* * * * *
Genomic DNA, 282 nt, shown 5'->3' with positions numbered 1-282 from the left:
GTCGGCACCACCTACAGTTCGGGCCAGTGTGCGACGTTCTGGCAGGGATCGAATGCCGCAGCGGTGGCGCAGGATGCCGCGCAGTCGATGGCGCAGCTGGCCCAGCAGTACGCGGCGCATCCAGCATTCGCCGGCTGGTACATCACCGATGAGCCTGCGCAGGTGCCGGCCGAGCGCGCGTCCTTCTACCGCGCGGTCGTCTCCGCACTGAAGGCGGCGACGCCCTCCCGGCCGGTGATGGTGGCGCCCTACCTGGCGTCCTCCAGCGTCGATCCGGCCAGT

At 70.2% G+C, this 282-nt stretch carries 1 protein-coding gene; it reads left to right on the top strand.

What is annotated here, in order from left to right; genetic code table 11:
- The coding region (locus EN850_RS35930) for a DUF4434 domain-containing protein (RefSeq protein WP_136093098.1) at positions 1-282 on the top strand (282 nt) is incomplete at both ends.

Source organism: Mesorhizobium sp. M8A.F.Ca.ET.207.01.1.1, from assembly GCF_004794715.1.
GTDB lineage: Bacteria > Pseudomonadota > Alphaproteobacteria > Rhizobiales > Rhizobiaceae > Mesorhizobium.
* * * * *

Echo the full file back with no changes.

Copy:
Genomic DNA, 282 nt, shown 5'->3' with positions numbered 1-282 from the left:
GTCGGCACCACCTACAGTTCGGGCCAGTGTGCGACGTTCTGGCAGGGATCGAATGCCGCAGCGGTGGCGCAGGATGCCGCGCAGTCGATGGCGCAGCTGGCCCAGCAGTACGCGGCGCATCCAGCATTCGCCGGCTGGTACATCACCGATGAGCCTGCGCAGGTGCCGGCCGAGCGCGCGTCCTTCTACCGCGCGGTCGTCTCCGCACTGAAGGCGGCGACGCCCTCCCGGCCGGTGATGGTGGCGCCCTACCTGGCGTCCTCCAGCGTCGATCCGGCCAGT

At 70.2% G+C, this 282-nt stretch carries 1 protein-coding gene; it reads left to right on the top strand.

What is annotated here, in order from left to right; genetic code table 11:
- The coding region (locus EN850_RS35930) for a DUF4434 domain-containing protein (RefSeq protein WP_136093098.1) at positions 1-282 on the top strand (282 nt) is incomplete at both ends.

Source organism: Mesorhizobium sp. M8A.F.Ca.ET.207.01.1.1, from assembly GCF_004794715.1.
GTDB lineage: Bacteria > Pseudomonadota > Alphaproteobacteria > Rhizobiales > Rhizobiaceae > Mesorhizobium.